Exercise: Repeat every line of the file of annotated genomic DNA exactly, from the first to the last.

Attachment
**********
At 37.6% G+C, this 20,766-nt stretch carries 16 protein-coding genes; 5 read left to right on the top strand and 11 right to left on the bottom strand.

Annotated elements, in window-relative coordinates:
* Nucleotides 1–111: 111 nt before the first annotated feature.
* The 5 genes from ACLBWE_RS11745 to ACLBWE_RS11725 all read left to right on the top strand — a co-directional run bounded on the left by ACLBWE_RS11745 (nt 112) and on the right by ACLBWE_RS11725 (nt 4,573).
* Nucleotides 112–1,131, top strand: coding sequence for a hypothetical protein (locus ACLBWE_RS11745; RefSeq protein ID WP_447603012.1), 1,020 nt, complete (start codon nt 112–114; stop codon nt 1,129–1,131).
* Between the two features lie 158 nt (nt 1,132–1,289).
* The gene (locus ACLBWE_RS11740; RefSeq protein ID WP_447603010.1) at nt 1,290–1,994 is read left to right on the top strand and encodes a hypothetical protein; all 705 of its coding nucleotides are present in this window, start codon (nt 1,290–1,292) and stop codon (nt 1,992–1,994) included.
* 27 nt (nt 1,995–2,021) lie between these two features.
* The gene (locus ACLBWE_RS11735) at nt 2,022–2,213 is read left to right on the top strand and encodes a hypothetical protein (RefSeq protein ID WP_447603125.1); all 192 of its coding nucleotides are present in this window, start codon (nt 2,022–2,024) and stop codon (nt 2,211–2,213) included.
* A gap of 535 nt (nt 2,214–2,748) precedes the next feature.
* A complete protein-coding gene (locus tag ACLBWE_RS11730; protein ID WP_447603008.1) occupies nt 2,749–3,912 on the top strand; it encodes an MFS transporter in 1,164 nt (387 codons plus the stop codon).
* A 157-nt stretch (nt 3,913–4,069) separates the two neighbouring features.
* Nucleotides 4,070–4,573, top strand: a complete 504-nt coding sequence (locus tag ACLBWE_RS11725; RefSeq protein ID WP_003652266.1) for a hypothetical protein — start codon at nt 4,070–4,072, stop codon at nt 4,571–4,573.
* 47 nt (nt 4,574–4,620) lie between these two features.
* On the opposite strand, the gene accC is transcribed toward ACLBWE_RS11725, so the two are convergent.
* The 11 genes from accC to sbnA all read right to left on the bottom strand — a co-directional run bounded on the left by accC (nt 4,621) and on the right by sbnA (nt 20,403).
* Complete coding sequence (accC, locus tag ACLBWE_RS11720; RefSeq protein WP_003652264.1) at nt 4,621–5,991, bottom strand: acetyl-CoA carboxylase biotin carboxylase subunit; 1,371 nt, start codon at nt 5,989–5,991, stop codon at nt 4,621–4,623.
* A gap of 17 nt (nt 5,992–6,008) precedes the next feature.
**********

At 37.6% G+C, this 20,766-nt stretch carries 16 protein-coding genes; 5 read left to right on the top strand and 11 right to left on the bottom strand.

Annotated elements, in window-relative coordinates:
* Nucleotides 1–111: 111 nt before the first annotated feature.
* The 5 genes from ACLBWE_RS11745 to ACLBWE_RS11725 all read left to right on the top strand — a co-directional run bounded on the left by ACLBWE_RS11745 (nt 112) and on the right by ACLBWE_RS11725 (nt 4,573).
* Nucleotides 112–1,131, top strand: coding sequence for a hypothetical protein (locus ACLBWE_RS11745; RefSeq protein ID WP_447603012.1), 1,020 nt, complete (start codon nt 112–114; stop codon nt 1,129–1,131).
* Between the two features lie 158 nt (nt 1,132–1,289).
* The gene (locus ACLBWE_RS11740; RefSeq protein ID WP_447603010.1) at nt 1,290–1,994 is read left to right on the top strand and encodes a hypothetical protein; all 705 of its coding nucleotides are present in this window, start codon (nt 1,290–1,292) and stop codon (nt 1,992–1,994) included.
* 27 nt (nt 1,995–2,021) lie between these two features.
* The gene (locus ACLBWE_RS11735) at nt 2,022–2,213 is read left to right on the top strand and encodes a hypothetical protein (RefSeq protein ID WP_447603125.1); all 192 of its coding nucleotides are present in this window, start codon (nt 2,022–2,024) and stop codon (nt 2,211–2,213) included.
* A gap of 535 nt (nt 2,214–2,748) precedes the next feature.
* A complete protein-coding gene (locus tag ACLBWE_RS11730; protein ID WP_447603008.1) occupies nt 2,749–3,912 on the top strand; it encodes an MFS transporter in 1,164 nt (387 codons plus the stop codon).
* A 157-nt stretch (nt 3,913–4,069) separates the two neighbouring features.
* Nucleotides 4,070–4,573, top strand: a complete 504-nt coding sequence (locus tag ACLBWE_RS11725; RefSeq protein ID WP_003652266.1) for a hypothetical protein — start codon at nt 4,070–4,072, stop codon at nt 4,571–4,573.
* 47 nt (nt 4,574–4,620) lie between these two features.
* On the opposite strand, the gene accC is transcribed toward ACLBWE_RS11725, so the two are convergent.
* The 11 genes from accC to sbnA all read right to left on the bottom strand — a co-directional run bounded on the left by accC (nt 4,621) and on the right by sbnA (nt 20,403).
* Complete coding sequence (accC, locus tag ACLBWE_RS11720; RefSeq protein WP_003652264.1) at nt 4,621–5,991, bottom strand: acetyl-CoA carboxylase biotin carboxylase subunit; 1,371 nt, start codon at nt 5,989–5,991, stop codon at nt 4,621–4,623.
* A gap of 17 nt (nt 5,992–6,008) precedes the next feature.